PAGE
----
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INFINITIVES AND –ING FORMS Some verbs are usually followed by an infinitive: I promised to call her tonight. She managed not to lose her keys this time.

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Presentation on theme: "INFINITIVES AND –ING FORMS Some verbs are usually followed by an infinitive: I promised to call her tonight. She managed not to lose her keys this time."— Presentation transcript:

1 INFINITIVES AND –ING FORMS Some verbs are usually followed by an infinitive: I promised to call her tonight. She managed not to lose her keys this time. We use an infinitive after these verbs: afford, agree, aim, arrange, begin, decide, deserve, expect, fail, hope, intend, learn, manage, need, offer, plan, pretend, promise, refuse, seem, start, threaten, want

2 Some verbs are usually followed by an –ing form: Do you enjoy flying? I hate being cold. We use an –ing form after these verbs: admit, adore, avoid, can’t stand, consider, deny, dislike, don’t mind, enjoy, escape, fancy, feel like, finish, imagine, involve, keep (on), look forward to, mention, mind, miss, practice, regret, resist, suggest, understand

3 Use the verbs in brackets, in the correct form, to complete the information. Have you decided where to go on holiday this year? 1.We promise ______ (help) you decide. 2.Do you enjoy ______ (cycle) in the countryside and _____ (walk) in the mountains? 3.If you fancy _____ (escape) from the crowds and _____ (do) something different, and you don’t mind _____ (share) your holiday with others, we offer _____ (show) you the most fantastic places. 4.If you can’t afford _____ (spend) a lot of money, don’t worry! 5.We promise _____ (beat) any price offered by our competitors. 6. We always aim _____ (give) our clients the best possible holiday experience. 7.And you just need _____ (mention) this advertisement to get an extra discount!

4 V + O + INF We can use some verbs with a person as object + infinitive: I want my son to learn French. Jack helped me to finish painting. We use these verbs in this structure: allow, ask, cause, encourage, expect, force, get, help, invite, leave, like, love, need, prefer, persuade, teach, tell, train, want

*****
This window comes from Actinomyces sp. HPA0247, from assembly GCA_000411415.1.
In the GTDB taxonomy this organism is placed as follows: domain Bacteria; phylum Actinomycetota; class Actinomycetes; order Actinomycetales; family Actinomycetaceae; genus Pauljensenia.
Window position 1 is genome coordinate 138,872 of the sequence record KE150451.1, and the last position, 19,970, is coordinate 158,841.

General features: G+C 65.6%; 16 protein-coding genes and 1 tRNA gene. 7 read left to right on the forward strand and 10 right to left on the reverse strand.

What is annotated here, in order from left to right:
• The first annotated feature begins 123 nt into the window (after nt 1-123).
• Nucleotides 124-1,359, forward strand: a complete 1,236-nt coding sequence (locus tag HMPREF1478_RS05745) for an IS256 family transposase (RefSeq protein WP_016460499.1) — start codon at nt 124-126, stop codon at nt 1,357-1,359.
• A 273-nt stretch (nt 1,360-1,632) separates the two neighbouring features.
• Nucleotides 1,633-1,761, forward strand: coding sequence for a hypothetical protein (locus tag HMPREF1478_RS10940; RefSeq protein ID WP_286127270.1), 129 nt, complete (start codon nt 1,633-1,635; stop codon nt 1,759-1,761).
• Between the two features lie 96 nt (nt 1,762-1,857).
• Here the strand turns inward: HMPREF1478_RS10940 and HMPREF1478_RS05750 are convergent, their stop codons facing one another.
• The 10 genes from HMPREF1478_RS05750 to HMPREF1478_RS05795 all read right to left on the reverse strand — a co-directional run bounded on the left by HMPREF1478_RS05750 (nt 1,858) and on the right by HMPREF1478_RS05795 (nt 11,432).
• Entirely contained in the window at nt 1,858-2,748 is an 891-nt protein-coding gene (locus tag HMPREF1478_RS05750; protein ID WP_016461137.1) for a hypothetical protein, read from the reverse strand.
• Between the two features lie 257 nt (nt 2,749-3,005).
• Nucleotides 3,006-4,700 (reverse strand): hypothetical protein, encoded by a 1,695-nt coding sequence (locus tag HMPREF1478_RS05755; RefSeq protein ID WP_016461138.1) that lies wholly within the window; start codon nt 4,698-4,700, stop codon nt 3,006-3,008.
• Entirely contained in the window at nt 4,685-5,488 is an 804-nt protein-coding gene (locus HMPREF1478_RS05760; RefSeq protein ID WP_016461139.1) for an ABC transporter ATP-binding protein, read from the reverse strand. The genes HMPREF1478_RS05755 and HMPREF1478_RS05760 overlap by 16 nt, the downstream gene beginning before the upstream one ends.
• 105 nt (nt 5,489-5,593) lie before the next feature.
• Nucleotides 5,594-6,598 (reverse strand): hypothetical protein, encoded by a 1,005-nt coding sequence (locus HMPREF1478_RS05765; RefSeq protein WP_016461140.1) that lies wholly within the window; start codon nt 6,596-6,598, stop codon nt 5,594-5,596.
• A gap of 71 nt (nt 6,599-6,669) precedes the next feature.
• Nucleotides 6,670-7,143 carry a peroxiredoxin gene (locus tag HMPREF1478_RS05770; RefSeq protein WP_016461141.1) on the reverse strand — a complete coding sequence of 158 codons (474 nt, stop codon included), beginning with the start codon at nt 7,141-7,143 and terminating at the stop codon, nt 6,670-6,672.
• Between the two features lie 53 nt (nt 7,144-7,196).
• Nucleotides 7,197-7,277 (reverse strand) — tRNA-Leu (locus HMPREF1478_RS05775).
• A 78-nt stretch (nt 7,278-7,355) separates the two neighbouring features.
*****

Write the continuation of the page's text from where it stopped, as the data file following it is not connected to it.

5 Rewrite the sentences using the verbs given. 1.My teacher said I should listen to more music. (encourage) 2.My brother showed me how to play the guitar. (teach) 3.My mother thought I would go to university. (expect) 4.My father said to me, “You should study engineering.” (want) 5.When I first met my manager, he said, “Please give e a chance.” (persuade) 6.My manager showed me how to get a record deal. (help) 7.The famous musicians said to me, “Please join our tour.” (invite)

6 Some verbs can take an infinitive or an –ing form with the same meaning: I like to go for long walks. I like going for long walks. She continued to talk. She continued talking. These verbs are: begin, continue, hate, intend, like, love, prefer, start

7 We can use an infinitive or an –ing form with these verbs, but with a change in meaning: try, remember, forget, stop I tried to see Mary but she was in a meeting. If you can’t get to sleep, try counting sheep. Did you remember to buy some bread? Do you remember going to London when you were 3? I forgot to phone your sister. I’ll never forget seeing Rio de Janeiro for the first time. I was walking home from school and stopped to play football. I stopped playing football two years ago, when I broke my leg.

8 Cross out the incorrect form in these sentences. 1.Have you seen my hat? – Yes, I remember seeing/to see it in the kitchen yesterday. 2.The End of Reason is a fantastic film. You must remember seeing/to see it when you get a chance. 3.I can’t stop thinking/to think about the book I read last night – it was very moving. 4.What would you like for dinner? – I have too much work to do, I can’t stop thinking/to think about food. 5.I would love going/to go for a walk this afternoon. 6.I mustn’t forget showing/to show you my photograph tomorrow. 7.I’ll never forget showing/to show my father the painting I did for him – he thought it was terrible.


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